The Future Will Be Simulated

By James Reinders, Intel

James ReindersThe effect of expanding computer power is that we will do more simulations. If you are not using simulation in your work today, perhaps you should add simulations to your solution mix.

Increased simulations enable us to continue to advance our abilities to integrate real data into models, to run more sophisticated models on that data and finally, to do deeper analysis of the validity of those models. Simulations will change the world more than most human endeavors; computer simulation has replaced physical laboratories as the most significant source of new discovery.

High-performance computing (HPC) offers a changing range of compute power, because yesterday’s supercomputer is today’s workstation or desktop supercomputer, which will be tomorrow’s game console or cell phone.

In one recounting of the history of computing, we can summarize that “Problem A inspires the building of Computer A. Computer A can do much more and inspires the attempt to solve Problem B. Problem B strains Computer A and inspires the building of Computer B. However, Computer B can do much more ” In this explanation of computing history, it is evident that the way we solve problems evolves continually. In this world, the question “For what do we need all this computer power?” will always get an answer.

Another way to think of it might be “computers are like electricity.” Electricity was a discovery that saw rapid development and deployment with only a small set of uses. Electricity became available widely to solve known problems. Then more problems were invented, which required more electricity. It is hard to imagine what early electric pioneers would think of hydroelectric dams, arc furnaces, iPhones or remote control of exploration vehicles setting on the surface of other planets. I think it is safe to say they were not building their early electric generators with those problems in mind.

Personally, I’m drawn to considering the explosion of computing that is upon us now, and the profound effect it will have on many areas, especially simulation.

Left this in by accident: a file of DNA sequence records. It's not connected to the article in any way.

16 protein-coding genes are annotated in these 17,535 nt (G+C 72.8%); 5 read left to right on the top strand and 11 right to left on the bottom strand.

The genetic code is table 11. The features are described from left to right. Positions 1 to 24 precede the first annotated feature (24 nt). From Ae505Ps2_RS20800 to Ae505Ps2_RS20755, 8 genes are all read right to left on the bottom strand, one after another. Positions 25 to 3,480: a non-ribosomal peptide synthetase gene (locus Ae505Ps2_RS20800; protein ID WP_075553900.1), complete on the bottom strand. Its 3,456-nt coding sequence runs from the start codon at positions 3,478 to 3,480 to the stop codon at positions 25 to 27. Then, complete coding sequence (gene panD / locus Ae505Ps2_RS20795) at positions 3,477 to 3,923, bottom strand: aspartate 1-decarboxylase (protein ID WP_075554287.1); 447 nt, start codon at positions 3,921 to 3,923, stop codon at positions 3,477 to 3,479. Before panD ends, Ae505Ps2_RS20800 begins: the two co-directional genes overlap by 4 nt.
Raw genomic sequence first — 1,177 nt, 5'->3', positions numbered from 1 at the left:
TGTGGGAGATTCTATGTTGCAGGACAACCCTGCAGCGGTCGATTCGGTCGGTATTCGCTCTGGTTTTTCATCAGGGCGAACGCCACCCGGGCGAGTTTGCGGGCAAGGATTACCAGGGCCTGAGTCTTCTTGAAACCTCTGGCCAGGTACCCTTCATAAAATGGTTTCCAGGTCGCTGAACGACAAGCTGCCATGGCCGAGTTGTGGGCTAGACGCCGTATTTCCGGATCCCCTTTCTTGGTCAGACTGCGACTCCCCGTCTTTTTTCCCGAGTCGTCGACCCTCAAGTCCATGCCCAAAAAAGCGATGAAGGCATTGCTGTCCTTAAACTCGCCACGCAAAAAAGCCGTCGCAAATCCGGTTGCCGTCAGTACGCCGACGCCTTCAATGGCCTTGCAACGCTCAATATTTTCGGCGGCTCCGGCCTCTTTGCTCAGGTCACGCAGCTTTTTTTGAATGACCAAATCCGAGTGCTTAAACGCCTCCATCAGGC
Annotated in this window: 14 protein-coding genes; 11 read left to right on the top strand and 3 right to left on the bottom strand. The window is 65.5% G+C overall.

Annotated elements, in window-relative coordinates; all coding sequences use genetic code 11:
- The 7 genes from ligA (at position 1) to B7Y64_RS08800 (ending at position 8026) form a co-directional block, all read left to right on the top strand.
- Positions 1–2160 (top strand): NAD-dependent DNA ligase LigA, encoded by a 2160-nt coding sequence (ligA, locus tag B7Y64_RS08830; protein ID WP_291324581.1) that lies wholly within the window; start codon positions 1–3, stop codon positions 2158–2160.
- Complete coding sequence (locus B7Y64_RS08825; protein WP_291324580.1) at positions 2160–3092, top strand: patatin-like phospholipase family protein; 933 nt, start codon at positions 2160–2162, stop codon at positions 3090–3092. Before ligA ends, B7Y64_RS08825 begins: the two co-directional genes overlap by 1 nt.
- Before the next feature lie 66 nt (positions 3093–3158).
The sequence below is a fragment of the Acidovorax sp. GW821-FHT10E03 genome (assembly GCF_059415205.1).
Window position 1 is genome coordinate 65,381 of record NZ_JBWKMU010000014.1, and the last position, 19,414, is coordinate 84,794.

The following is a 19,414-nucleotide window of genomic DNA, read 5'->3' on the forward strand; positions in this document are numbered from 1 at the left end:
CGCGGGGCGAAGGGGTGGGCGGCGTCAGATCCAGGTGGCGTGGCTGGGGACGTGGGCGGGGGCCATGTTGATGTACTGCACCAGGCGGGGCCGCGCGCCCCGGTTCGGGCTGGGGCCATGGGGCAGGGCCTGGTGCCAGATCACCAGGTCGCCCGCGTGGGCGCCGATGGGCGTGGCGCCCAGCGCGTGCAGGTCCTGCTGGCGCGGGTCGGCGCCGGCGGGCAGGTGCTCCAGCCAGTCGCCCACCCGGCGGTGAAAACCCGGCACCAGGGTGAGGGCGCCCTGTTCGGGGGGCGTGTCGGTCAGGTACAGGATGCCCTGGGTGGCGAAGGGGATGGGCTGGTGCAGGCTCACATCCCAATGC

Parallelism’s Role
For decades, the general trend in computing is that machines increase in performance about 40% per year. It is more common, and equivalent, to simply say that performance doubles about every two years. There is a notable exception to this: the HPC field has a strong history of increasing at 80% per year.

This faster pace is fueled by use of parallelism: parallel hardware and parallel programming to utilize it. With the emergence of multicore processors over the past six years, parallelism is taking hold in every niche of computing. It is highly significant, because it continues our version of computing history where computers just keep getting more powerful—and inspiring computing problems to reciprocate.

Desktop workstation computers, with more than 100 general-purpose x86 cores, will be very common and affordable within the next year. And honestly, I doubt any of us can understand quite what changes this will make.

Key Growth Area: Simulations
Simulations wrestle with at least three challenges:

1. Integrating real data into simulations. Weather prediction is one such area where the timely integration of real-world data is paramount to forecasting the weather instead of verifying it retroactively.

2. Running complex-enough models to do justice to solving the problem. Finer grained models, running competing models, or having more sophisticated equations are all considerations in how to refine and improve models. Models may be fully empirical, or rely on Monte Carlo method, or a hybrid. Simulations may even run both, or more than two methods and select the best. The more simulations we can run, the more we will run.

3. Verifying the validity of the models and their results. In many ways, this is the least-advanced area of simulation. There are enormous opportunities to do deeper analysis of simulation results, but the biggest opportunities lie in being able to compare multiple simulations (after all, we will be running more of them), and to look at more feedback from analysis into the models to refine and guide them.

The effect of advances in computer power on simulations is clearly more simulations—lots more. And more simulations will help us advance our abilities to integrate real data into models, run more sophisticated models, and dig deeper in our analysis of results from models.

I predict that the decade ahead will add a great deal of fuel that is driving simulations, and should prove to be the greatest decade of simulation results in our history.

James Reinders is a senior engineer and director at Intel, based in Hillsboro, OR. Contact him via [email protected].

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